The hotel in Los Banos was surprisingly good, and it even had a Starbucks located on the way back to the freeway, to hit for breakfast on the way out. Dave sat down with his laptop and looked over satellite images of the area surrounding Becky and Steve’s house. It was a modest single family home, looking to be a three bedroom, one or two bath, with a single car garage. In short, it appeared similar to any number of small ranch-style homes in California. Dave found a shopping mall close by their home and mapped a course for the next day’s drive. He would take the time to swing by his fictional murder sites and get photos, before deciding what to do about seeing Becky.
Just to be fully transparent, Dave made sure to update his social media status, saying he was in route to the Sacramento area and would be there the next morning. Checking Becky and Steve’s status, he saw they had been up to their usual banter within the last few hours. Perfect!
The next morning went much according to plan, just as Dave preferred. He had always taken good-natured ridicule from family members concerning the extent of his planning, but his life was smooth running compared to the rest of them. It was a trade Dave would make anytime, given the amount of unnecessary drama which constituted the lives of those making the observations.
The murder sites proved to be perfect for the book promotion web pages, and Dave snapped many photos to be reviewed later. From there it was a short hop to a shopping mall and obtaining a small gift box of boutique chocolates. It was a beautifully clear May day in Sacramento.
Today is so splendid it would be difficult to stay depressed, Dave thought, no better time to foist myself on relatives.
Feeling somewhat apprehensive, in spite of his preparations, Dave rehearsed what he planned to say when Becky opened the door. As he pulled into the neighborhood, there were children playing games in the street. When Dave was a child there weren’t any nearby parks in the area, so the street was the only decent flat open surface available. These kids had a city park around the corner, but here they were, playing on old asphalt in front of their homes.
Parking on the street, he saw an old pickup truck parked in Becky’s driveway. Looking closer, it had three flat tires and there was yard debris distributed around them, indicating the truck hadn’t moved in quite some time. It was parked squarely in front of the single-car garage, so if there was another car it hadn’t been out of the garage in a long while. The mailbox bin next to the front door was full of junk mail, and it too hadn’t been accessed recently.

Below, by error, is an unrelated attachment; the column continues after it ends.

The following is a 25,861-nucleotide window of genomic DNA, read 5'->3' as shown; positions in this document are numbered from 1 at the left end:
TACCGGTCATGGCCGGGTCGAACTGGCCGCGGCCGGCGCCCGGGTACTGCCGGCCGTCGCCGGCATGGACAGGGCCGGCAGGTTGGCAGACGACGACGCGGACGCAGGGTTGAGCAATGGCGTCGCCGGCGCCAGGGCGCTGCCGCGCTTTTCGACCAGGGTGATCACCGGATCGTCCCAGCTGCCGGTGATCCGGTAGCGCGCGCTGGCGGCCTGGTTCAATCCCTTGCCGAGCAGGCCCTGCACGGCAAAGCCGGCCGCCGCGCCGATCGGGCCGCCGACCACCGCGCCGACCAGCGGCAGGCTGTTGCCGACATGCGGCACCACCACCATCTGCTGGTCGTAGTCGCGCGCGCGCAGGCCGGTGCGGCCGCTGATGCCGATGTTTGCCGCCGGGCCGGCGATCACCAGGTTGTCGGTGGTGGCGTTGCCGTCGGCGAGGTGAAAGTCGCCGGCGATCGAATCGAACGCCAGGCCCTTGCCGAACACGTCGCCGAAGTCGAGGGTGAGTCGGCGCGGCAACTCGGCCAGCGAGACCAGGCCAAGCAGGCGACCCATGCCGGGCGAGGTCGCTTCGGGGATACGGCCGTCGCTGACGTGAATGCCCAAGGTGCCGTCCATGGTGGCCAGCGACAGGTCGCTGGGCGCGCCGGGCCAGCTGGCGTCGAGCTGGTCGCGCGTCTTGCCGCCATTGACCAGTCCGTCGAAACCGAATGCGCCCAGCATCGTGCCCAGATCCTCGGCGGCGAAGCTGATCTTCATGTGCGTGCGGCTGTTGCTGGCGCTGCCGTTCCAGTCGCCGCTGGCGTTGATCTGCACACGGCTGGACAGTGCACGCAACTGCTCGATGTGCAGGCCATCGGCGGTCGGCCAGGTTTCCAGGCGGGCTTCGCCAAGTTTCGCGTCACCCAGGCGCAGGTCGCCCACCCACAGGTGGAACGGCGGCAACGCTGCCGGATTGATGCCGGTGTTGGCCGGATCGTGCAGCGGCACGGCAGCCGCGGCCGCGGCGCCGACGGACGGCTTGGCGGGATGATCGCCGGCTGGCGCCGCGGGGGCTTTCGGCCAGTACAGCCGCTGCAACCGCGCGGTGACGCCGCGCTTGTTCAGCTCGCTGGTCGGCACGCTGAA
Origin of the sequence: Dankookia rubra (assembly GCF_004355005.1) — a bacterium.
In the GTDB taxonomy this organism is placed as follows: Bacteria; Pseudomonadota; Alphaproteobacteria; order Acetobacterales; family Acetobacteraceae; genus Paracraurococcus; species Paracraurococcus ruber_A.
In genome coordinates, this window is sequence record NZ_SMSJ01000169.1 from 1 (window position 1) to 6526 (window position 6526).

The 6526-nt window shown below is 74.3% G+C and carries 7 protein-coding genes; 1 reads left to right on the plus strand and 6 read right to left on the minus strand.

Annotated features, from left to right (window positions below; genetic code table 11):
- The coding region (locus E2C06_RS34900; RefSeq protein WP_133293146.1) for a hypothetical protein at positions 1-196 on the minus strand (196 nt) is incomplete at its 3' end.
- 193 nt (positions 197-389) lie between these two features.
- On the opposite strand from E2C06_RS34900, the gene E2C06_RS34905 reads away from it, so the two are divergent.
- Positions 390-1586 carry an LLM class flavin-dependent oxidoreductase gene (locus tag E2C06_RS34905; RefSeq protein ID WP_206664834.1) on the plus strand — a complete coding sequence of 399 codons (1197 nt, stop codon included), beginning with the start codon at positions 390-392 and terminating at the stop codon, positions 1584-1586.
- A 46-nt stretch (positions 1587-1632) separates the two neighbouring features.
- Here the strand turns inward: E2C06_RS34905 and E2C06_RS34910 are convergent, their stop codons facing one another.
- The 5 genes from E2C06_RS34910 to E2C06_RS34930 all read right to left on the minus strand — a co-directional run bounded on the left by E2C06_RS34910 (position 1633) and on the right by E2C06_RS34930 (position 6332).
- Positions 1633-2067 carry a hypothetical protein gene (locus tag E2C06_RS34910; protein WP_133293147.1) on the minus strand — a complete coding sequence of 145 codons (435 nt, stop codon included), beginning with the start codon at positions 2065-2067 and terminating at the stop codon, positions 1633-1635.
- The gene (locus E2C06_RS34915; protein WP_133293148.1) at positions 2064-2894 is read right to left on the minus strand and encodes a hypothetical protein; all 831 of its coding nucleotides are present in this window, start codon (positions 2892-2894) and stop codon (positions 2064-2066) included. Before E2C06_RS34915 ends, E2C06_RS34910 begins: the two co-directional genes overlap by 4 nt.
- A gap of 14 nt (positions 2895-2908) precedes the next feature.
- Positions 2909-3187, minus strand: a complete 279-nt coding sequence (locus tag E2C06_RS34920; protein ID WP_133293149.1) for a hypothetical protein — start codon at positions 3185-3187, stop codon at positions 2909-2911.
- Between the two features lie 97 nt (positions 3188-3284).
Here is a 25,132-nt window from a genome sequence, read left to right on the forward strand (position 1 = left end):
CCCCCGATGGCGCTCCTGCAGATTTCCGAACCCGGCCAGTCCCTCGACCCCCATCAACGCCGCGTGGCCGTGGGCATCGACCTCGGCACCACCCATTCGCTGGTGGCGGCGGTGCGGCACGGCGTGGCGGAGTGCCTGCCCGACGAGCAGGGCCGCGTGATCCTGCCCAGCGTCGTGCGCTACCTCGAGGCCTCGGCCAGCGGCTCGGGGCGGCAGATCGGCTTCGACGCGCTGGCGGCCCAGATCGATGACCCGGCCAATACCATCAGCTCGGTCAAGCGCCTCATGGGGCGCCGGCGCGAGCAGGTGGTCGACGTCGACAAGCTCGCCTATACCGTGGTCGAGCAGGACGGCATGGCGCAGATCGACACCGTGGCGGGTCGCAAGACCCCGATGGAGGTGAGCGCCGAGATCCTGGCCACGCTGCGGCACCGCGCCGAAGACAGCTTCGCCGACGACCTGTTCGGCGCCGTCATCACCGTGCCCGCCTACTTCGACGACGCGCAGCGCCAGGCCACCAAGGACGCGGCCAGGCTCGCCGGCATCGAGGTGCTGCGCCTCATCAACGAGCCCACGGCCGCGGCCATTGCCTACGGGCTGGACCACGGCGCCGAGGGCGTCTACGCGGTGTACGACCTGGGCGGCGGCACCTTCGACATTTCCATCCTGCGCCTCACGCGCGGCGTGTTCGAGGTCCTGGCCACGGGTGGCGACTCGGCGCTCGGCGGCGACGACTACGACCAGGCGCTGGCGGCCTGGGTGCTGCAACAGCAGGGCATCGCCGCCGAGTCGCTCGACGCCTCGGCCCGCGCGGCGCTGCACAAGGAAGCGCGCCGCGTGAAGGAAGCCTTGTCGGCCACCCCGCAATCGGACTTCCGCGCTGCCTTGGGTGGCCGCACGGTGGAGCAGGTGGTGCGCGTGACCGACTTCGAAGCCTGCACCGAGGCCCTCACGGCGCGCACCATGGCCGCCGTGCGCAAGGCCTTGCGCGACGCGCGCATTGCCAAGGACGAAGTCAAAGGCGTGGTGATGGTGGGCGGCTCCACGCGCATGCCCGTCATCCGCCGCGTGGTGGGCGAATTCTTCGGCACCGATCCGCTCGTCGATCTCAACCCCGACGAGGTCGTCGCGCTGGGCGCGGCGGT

Dave stepped up to the door, and knocked firmly several times. The door bell was missing a button and there was a disconnected wire sticking up, which indicated a lack of function. There was no responding sound from inside the house. Dave expected there would be some barking by their dog Buster, which he had seen online many times. Buster was supposed to be a fierce protector of the front door, but right now there was complete silence.
Dave knocked again, unwilling to accept there was no one home. Dave heard nothing but the sounds of the children down the street. On impulse, Dave set down the chocolates and, using his mobile phone, accessed the social media site. Oddly enough, Becky had posted another one of her old family pictures, not five minutes ago! Quickly, Dave posted a reply to her note, “Becky, where are you right now?”
Several minutes later, her reply was posted. “At home, where else would I be?”
“I’m at your front door in Sacramento, I’ve been knocking for the last ten minutes. I’ve come bearing chocolates!” Dave waited for a few minutes and the post was not answered. In fact Becky signed off and was no longer online.
This is bullshit! I wonder what the hell is going on? Dave picked up the chocolate then walked around the house to see if there were any other signs of life, but there was not. Something clearly was out of order here, perhaps Becky and Steve had moved somewhere which required less upkeep but, if so, no one had been told.
Dave was slowly working his mind around to investigating if there was a way into the house. He walked up to the back door, which had a dog door inset but also looked as though it hadn’t been used for a while. The dog door was secured, but Dave recognized the design and knew how to open it from the outside. A blocking insert was ejected into the house and Dave looked through the dark opening, unsure of what would greet his eyes.